Guest column: We rely on this land
Nearly 110 years ago, during a brief stop before embarking on a monthlong hunting trip in Colorado’s Thompson Divide area, President Theodore Roosevelt addressed a small crowd of well-wishers in New Castle. In his remarks, the president declared that Colorado “is going to be one of the greatest states in the nation.”
Those of us lucky to live here would be hard-pressed to disagree with Roosevelt’s assessment of the Centennial State. Our peaks and valleys, rivers, streams and rugged expanses give way to scenic landscapes that attract visitors from near and far. But it was not Colorado’s natural beauty alone that caught Roosevelt’s attention — though it surely couldn’t have hurt. Colorado’s potential for greatness, he said, was “not merely in its material development but in its type of citizenship.”
Citizenship is the idea that our duty is not only to ourselves but also to one another, to our community and to generations that come after us. It’s with that idea in mind that folks from across Colorado’s Western Slope — from all walks of life — have come together to conserve and protect nearly 220,000 acres of pristine public lands that make up Colorado’s Thompson Divide.
With Houston-based oil and gas companies on Thompson Divide’s doorstep, an unlikely patchwork of concerned residents, local governments and statewide elected officials have coalesced around a common cause of keeping Thompson Divide as it is — and for good reason. The divide, as it is known locally, yields tremendous economic benefits to individuals and our community as a whole: nearly 300 jobs and $30 million in economic activity per year, according to independent analysts.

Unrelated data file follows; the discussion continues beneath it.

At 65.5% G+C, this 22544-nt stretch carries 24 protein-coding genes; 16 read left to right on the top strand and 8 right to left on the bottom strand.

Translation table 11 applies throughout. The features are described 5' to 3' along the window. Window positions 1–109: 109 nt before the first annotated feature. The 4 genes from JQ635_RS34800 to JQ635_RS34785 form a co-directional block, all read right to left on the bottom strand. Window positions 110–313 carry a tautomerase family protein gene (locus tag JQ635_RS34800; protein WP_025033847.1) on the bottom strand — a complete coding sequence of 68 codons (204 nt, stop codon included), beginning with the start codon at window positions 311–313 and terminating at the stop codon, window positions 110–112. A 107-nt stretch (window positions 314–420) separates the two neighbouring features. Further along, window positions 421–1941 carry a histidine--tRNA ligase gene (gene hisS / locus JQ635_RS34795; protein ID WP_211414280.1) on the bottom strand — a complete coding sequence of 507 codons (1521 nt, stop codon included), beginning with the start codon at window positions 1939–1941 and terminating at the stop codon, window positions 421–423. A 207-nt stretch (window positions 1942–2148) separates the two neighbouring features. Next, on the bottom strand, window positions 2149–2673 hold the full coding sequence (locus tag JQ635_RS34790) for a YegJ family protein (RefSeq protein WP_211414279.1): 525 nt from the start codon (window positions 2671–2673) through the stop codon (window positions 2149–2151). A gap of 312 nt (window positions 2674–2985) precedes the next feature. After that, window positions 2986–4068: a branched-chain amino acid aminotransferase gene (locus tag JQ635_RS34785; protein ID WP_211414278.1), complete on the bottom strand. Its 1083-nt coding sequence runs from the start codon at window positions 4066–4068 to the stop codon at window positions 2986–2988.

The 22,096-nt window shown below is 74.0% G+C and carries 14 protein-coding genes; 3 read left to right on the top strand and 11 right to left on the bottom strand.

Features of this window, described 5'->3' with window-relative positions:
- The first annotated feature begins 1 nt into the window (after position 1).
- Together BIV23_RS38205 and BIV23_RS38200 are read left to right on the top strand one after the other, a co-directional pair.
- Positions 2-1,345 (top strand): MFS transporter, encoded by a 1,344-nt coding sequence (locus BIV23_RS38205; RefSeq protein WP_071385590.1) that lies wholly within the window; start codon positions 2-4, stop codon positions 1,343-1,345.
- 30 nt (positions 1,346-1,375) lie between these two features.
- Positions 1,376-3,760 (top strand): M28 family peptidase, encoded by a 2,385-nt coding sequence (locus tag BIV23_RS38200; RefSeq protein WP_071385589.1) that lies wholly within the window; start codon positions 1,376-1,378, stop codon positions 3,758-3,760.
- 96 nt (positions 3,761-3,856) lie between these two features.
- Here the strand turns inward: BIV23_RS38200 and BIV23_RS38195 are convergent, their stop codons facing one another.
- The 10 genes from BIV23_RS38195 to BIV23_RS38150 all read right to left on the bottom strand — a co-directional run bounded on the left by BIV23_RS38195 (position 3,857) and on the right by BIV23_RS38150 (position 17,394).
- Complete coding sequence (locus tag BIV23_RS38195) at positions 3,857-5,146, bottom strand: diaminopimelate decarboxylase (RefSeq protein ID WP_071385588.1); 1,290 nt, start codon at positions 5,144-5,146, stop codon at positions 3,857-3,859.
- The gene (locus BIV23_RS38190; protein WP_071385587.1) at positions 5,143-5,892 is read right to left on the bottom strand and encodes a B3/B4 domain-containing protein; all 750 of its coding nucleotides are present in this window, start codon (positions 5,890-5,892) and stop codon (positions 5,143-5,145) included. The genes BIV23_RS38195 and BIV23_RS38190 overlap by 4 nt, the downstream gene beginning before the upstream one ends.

In other words, people rely on this land for their livelihoods, be they ranching, hunting, angling or recreation. Conserving Thompson Divide isn’t only an environmental concern; it’s an economic one, as well. And speaking of economics, as the daughter of a coal miner and a fifth-generation Western Slope native, I believe extractive industries are an important part of Colorado’s economy, but Western Colorado is undoubtedly doing its part to provide our nation with natural gas.
The U.S. Forest Service recently issued a conservation-minded decision to protect Thompson Divide from future mineral leasing. In doing so, the agency helped to establish an important balance that our communities have been seeking for decades. Its decision recognized the divide’s “singularity as a special place” and the multiple uses on the land that already support our local economies.
Reaching back to Roosevelt’s example, the community-based effort to conserve Thompson Divide also is about what we are leaving behind: the idea that we have an obligation not just to provide for ourselves but to balance our needs with the needs of future generations, as well. If our community is successful in conserving Thompson Divide, we will have done far more than preserve pristine public lands. We also will have passed on a legacy of citizenship that has served as a source of greatness for more than a century.
In a time when our country’s politics seem so divided, the conservation of public lands in Thompson Divide provides a refreshing example of how communities can come together, in unified fashion, to achieve what Roosevelt called “common-sense solutions to common problems for the common good.”
Stacey Bernot, the mayor of Carbondale, is a fifth generation Carbondale native who advocates for Thompson Divide conservation.
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